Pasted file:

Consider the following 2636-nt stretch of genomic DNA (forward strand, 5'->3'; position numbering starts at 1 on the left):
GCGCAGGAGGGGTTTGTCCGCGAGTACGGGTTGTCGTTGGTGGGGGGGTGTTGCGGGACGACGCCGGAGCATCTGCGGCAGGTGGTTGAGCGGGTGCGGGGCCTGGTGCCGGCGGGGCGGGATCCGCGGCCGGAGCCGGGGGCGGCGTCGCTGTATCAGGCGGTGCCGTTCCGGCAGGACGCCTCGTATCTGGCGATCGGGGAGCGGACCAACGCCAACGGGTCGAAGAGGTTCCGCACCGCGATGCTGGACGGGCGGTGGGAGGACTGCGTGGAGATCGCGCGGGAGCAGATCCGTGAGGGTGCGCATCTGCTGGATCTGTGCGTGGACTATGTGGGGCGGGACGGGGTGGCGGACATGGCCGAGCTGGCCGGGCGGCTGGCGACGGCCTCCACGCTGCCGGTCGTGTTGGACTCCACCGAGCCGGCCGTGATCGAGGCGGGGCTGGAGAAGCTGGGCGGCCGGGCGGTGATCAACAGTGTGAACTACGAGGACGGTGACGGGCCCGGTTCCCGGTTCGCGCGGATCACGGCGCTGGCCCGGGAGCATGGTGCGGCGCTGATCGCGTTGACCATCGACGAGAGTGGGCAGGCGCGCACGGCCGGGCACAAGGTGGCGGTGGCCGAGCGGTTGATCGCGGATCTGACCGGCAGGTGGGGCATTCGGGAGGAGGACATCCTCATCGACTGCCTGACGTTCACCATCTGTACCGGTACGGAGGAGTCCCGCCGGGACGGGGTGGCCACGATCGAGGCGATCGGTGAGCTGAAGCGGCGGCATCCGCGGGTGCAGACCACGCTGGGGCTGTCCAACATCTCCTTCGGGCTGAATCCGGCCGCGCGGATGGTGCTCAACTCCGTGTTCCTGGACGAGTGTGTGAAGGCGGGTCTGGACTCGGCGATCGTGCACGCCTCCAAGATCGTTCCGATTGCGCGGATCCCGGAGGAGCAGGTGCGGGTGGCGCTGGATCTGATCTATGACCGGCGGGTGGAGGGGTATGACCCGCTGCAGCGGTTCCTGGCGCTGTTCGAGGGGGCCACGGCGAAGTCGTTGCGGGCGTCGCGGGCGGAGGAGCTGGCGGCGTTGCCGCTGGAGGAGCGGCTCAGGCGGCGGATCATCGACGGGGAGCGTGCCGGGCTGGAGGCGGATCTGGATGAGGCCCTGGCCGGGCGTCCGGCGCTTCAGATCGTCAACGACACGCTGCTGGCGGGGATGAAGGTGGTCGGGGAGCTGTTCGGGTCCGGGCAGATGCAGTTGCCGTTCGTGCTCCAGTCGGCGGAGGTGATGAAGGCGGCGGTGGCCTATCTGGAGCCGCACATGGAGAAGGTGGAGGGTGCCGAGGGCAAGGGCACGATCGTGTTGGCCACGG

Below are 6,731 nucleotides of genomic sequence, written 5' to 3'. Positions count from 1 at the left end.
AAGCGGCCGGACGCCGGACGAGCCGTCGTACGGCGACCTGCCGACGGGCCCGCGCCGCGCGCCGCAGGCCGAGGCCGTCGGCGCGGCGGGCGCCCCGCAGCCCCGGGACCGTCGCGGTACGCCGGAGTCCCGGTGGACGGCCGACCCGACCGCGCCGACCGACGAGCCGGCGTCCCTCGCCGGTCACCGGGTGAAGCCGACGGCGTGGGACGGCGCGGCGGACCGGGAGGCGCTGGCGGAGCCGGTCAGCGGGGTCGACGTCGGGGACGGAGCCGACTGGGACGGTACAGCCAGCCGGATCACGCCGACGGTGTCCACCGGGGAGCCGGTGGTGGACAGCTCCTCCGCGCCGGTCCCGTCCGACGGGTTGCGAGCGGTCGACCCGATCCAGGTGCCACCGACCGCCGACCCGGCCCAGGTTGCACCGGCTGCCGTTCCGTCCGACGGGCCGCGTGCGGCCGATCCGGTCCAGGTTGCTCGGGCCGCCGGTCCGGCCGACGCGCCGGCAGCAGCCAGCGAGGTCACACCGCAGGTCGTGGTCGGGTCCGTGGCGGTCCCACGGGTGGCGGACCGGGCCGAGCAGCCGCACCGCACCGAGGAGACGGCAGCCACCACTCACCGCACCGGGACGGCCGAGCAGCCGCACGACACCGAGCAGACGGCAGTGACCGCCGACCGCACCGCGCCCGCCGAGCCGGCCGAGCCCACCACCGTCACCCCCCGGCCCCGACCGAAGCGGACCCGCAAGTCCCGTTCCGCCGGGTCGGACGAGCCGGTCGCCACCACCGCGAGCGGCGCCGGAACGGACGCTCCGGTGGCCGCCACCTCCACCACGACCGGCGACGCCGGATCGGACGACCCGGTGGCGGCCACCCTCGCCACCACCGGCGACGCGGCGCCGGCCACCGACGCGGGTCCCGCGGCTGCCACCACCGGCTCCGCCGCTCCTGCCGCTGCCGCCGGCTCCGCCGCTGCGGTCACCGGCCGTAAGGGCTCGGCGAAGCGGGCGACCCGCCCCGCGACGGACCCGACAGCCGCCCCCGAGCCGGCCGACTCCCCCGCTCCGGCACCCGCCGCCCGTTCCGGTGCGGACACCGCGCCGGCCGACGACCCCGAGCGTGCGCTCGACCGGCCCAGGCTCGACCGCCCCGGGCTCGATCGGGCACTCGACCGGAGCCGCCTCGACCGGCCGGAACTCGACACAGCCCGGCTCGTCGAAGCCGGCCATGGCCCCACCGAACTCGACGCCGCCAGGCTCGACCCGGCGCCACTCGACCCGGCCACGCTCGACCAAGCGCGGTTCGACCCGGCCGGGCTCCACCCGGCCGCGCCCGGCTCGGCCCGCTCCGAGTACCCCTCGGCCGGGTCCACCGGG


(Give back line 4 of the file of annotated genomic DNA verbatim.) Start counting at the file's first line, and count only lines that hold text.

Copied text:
AAGCGGCCGGACGCCGGACGAGCCGTCGTACGGCGACCTGCCGACGGGCCCGCGCCGCGCGCCGCAGGCCGAGGCCGTCGGCGCGGCGGGCGCCCCGCAGCCCCGGGACCGTCGCGGTACGCCGGAGTCCCGGTGGACGGCCGACCCGACCGCGCCGACCGACGAGCCGGCGTCCCTCGCCGGTCACCGGGTGAAGCCGACGGCGTGGGACGGCGCGGCGGACCGGGAGGCGCTGGCGGAGCCGGTCAGCGGGGTCGACGTCGGGGACGGAGCCGACTGGGACGGTACAGCCAGCCGGATCACGCCGACGGTGTCCACCGGGGAGCCGGTGGTGGACAGCTCCTCCGCGCCGGTCCCGTCCGACGGGTTGCGAGCGGTCGACCCGATCCAGGTGCCACCGACCGCCGACCCGGCCCAGGTTGCACCGGCTGCCGTTCCGTCCGACGGGCCGCGTGCGGCCGATCCGGTCCAGGTTGCTCGGGCCGCCGGTCCGGCCGACGCGCCGGCAGCAGCCAGCGAGGTCACACCGCAGGTCGTGGTCGGGTCCGTGGCGGTCCCACGGGTGGCGGACCGGGCCGAGCAGCCGCACCGCACCGAGGAGACGGCAGCCACCACTCACCGCACCGGGACGGCCGAGCAGCCGCACGACACCGAGCAGACGGCAGTGACCGCCGACCGCACCGCGCCCGCCGAGCCGGCCGAGCCCACCACCGTCACCCCCCGGCCCCGACCGAAGCGGACCCGCAAGTCCCGTTCCGCCGGGTCGGACGAGCCGGTCGCCACCACCGCGAGCGGCGCCGGAACGGACGCTCCGGTGGCCGCCACCTCCACCACGACCGGCGACGCCGGATCGGACGACCCGGTGGCGGCCACCCTCGCCACCACCGGCGACGCGGCGCCGGCCACCGACGCGGGTCCCGCGGCTGCCACCACCGGCTCCGCCGCTCCTGCCGCTGCCGCCGGCTCCGCCGCTGCGGTCACCGGCCGTAAGGGCTCGGCGAAGCGGGCGACCCGCCCCGCGACGGACCCGACAGCCGCCCCCGAGCCGGCCGACTCCCCCGCTCCGGCACCCGCCGCCCGTTCCGGTGCGGACACCGCGCCGGCCGACGACCCCGAGCGTGCGCTCGACCGGCCCAGGCTCGACCGCCCCGGGCTCGATCGGGCACTCGACCGGAGCCGCCTCGACCGGCCGGAACTCGACACAGCCCGGCTCGTCGAAGCCGGCCATGGCCCCACCGAACTCGACGCCGCCAGGCTCGACCCGGCGCCACTCGACCCGGCCACGCTCGACCAAGCGCGGTTCGACCCGGCCGGGCTCCACCCGGCCGCGCCCGGCTCGGCCCGCTCCGAGTACCCCTCGGCCGGGTCCACCGGG